The week-long visit to India by the king of Bhutan, Jigme Khesar Wangchuck, has been marked by a reaffirmation of mutual goodwill and a shared commitment to tighten the bonds of friendship. Behind closed doors though, the future of Bhutan's relationship with China must have figured right on top of the bilateral agenda. Right now, Bhutan is the only country in the subcontinent that does not have diplomatic ties with China.
In recent years, Thimphu has been signalling its desire to end this political anomaly. In an important advance last summer, Chinese Premier Wen Jiabao met his Bhutanese counterpart, Jigme Yoser Thinley, on the margins of an international conference in Brazil. The two leaders reportedly agreed to establish diplomatic relations in the near future. But there is a widespread perception that Delhi is wary of normal neighbourly ties between Thimphu and Beijing. It is in India's interest to dispel this impression at the earliest.
Changes in Bhutan's internal and external orientation have long suggested that India can no longer treat the Himalayan kingdom as a protectorate. Delhi understood this when it renegotiated the 1949 treaty of friendship with Thimphu. The new treaty, signed in 2007, put the relationship on a footing of mutual respect and equality. The democratic transition at home, Thimphu's search for a larger international profile and the intensifying overtures from Beijing make the warming of Sino-Bhutanese ties inevitable.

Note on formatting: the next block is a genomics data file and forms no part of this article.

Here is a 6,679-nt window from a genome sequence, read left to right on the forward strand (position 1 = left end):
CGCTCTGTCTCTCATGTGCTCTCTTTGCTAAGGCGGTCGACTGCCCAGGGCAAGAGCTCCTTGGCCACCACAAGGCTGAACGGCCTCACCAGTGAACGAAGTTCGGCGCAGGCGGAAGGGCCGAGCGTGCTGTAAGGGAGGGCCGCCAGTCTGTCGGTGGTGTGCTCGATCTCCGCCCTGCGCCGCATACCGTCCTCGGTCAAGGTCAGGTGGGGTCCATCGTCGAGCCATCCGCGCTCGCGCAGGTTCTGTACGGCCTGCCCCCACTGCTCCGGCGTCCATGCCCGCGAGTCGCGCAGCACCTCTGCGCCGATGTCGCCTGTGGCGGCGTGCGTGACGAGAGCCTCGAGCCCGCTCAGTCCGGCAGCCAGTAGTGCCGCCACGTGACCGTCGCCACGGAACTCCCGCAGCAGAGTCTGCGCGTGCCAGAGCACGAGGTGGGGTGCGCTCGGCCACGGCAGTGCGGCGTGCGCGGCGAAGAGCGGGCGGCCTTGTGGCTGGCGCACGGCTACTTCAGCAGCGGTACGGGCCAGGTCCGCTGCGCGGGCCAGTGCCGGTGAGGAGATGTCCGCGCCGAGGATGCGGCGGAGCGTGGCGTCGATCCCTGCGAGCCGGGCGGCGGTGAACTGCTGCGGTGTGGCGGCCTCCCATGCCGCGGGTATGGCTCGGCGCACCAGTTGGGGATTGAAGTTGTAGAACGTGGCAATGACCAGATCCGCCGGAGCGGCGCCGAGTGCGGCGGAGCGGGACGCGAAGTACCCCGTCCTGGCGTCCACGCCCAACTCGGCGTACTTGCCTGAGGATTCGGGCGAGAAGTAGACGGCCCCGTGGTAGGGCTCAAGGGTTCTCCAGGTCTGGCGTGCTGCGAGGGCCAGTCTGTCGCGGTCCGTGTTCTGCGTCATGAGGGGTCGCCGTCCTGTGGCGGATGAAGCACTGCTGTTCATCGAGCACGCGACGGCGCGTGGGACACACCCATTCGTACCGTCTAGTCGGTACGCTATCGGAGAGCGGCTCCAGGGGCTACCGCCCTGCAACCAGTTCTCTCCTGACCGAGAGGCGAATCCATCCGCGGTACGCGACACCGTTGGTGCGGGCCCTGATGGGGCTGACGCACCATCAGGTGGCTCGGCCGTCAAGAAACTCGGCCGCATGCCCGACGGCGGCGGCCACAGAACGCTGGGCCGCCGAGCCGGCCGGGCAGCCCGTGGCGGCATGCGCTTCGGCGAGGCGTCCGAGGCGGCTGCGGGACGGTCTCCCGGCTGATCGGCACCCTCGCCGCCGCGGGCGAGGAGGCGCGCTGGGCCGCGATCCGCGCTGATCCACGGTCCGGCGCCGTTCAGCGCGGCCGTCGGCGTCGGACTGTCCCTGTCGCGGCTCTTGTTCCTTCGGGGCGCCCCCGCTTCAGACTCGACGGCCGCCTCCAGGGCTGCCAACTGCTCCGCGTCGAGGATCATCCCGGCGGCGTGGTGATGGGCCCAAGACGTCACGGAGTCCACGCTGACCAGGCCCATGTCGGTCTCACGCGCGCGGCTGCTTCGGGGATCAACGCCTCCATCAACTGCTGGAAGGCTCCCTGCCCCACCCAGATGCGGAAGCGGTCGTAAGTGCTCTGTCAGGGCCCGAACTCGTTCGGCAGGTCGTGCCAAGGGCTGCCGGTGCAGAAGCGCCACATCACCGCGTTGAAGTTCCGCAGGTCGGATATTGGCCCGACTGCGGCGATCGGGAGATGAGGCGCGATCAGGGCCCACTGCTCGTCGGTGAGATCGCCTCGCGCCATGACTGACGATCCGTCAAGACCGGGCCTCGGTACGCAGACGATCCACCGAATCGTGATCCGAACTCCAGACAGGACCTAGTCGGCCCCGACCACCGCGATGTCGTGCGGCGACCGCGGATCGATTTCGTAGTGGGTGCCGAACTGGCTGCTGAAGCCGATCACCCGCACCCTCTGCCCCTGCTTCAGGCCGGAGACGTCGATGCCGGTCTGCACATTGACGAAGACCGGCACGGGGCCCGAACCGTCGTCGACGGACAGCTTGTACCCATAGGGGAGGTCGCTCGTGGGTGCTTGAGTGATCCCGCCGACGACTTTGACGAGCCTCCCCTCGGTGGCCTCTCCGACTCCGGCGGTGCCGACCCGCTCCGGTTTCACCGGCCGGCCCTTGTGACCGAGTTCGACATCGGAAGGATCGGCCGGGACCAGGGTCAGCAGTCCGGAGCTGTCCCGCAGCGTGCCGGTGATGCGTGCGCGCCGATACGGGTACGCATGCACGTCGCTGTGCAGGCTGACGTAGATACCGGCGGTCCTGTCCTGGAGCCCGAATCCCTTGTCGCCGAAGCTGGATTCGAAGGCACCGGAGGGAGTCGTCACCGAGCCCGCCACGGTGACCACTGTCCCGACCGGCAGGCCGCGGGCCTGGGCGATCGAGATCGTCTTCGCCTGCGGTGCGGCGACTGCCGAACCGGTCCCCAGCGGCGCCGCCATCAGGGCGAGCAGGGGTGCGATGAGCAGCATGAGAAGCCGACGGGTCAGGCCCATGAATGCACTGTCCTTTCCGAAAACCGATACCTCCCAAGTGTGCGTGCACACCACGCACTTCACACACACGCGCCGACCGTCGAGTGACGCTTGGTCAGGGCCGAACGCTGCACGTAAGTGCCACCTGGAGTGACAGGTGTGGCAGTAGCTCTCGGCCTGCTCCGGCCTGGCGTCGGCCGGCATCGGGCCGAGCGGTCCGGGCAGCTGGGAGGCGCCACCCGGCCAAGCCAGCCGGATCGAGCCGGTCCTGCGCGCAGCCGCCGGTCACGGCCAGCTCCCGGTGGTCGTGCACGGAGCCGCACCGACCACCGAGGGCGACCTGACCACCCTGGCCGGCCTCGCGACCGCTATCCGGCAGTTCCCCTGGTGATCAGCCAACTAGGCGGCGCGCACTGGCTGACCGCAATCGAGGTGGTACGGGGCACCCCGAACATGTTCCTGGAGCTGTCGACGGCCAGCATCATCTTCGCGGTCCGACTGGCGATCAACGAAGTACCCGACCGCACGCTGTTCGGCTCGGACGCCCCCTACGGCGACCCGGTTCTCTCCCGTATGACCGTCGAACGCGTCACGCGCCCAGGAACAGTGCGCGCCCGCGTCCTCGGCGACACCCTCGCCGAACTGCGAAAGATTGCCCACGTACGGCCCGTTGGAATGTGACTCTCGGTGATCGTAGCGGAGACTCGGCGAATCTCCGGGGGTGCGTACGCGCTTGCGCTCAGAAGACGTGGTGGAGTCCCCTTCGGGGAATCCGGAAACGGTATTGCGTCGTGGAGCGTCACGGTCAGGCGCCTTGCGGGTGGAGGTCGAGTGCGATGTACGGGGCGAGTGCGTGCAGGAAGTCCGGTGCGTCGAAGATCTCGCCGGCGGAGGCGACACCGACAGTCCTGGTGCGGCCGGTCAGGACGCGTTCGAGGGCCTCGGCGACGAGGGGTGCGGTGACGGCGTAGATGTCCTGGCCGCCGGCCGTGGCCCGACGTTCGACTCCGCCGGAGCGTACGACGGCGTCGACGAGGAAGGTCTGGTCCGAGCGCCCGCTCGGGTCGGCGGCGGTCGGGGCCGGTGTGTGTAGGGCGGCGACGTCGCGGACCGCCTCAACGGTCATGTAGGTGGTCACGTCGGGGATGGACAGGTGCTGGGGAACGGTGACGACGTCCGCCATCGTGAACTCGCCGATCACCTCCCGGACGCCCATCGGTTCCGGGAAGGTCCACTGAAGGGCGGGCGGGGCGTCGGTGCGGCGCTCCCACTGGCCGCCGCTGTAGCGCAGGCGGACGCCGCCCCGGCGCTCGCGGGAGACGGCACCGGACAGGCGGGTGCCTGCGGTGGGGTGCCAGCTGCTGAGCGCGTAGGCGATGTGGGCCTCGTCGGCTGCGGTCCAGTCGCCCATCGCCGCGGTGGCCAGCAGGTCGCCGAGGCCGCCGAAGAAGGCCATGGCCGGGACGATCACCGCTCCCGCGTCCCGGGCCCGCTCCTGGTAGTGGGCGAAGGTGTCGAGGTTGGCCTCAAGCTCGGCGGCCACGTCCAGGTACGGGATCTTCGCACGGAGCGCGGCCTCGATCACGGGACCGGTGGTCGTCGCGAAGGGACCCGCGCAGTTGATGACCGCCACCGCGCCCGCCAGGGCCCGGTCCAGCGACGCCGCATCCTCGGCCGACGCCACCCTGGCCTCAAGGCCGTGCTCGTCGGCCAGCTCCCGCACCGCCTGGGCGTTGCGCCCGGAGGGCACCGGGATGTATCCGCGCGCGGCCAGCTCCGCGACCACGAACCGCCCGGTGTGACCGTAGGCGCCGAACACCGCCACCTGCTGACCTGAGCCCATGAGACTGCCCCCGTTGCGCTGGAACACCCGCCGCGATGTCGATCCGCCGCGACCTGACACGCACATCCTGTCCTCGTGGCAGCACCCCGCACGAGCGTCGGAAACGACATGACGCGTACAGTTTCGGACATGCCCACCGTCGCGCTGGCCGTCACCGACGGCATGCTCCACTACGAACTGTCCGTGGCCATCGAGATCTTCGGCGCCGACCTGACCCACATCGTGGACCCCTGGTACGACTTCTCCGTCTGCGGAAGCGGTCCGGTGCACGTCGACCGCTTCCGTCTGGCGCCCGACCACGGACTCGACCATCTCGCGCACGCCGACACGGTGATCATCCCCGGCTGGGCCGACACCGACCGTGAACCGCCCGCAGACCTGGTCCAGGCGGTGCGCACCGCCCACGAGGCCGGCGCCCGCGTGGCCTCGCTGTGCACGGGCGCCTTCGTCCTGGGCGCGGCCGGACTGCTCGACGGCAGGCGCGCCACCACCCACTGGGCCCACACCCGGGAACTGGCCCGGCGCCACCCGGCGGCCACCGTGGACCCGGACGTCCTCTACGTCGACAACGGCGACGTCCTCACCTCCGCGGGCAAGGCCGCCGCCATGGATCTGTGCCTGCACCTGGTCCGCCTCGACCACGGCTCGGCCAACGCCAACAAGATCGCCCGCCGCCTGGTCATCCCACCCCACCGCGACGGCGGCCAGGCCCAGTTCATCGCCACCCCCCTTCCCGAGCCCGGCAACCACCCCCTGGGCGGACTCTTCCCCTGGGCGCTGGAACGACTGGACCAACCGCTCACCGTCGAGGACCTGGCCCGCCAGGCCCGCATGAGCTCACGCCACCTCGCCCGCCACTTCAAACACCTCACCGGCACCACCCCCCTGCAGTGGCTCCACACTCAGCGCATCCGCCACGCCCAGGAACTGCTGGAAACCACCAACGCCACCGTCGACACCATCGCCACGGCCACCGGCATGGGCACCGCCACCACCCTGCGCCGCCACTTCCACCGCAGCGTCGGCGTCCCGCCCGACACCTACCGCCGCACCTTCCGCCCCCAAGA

Delhi must gracefully come to terms with this reality. Supporting the normalisation of relations between Bhutan and China might be a good gesture on Delhi's part as Thimphu tries to win a non-permanent seat in the UN Security Council. A lot trickier, of course, is the prospect of an early boundary settlement between Bhutan and China. Beijing is reportedly offering an attractive deal to Thimphu. The problem for India is that such a settlement will move the Sino-Bhutanese border southwards, closer to India, in the strategically sensitive Chumbi valley.
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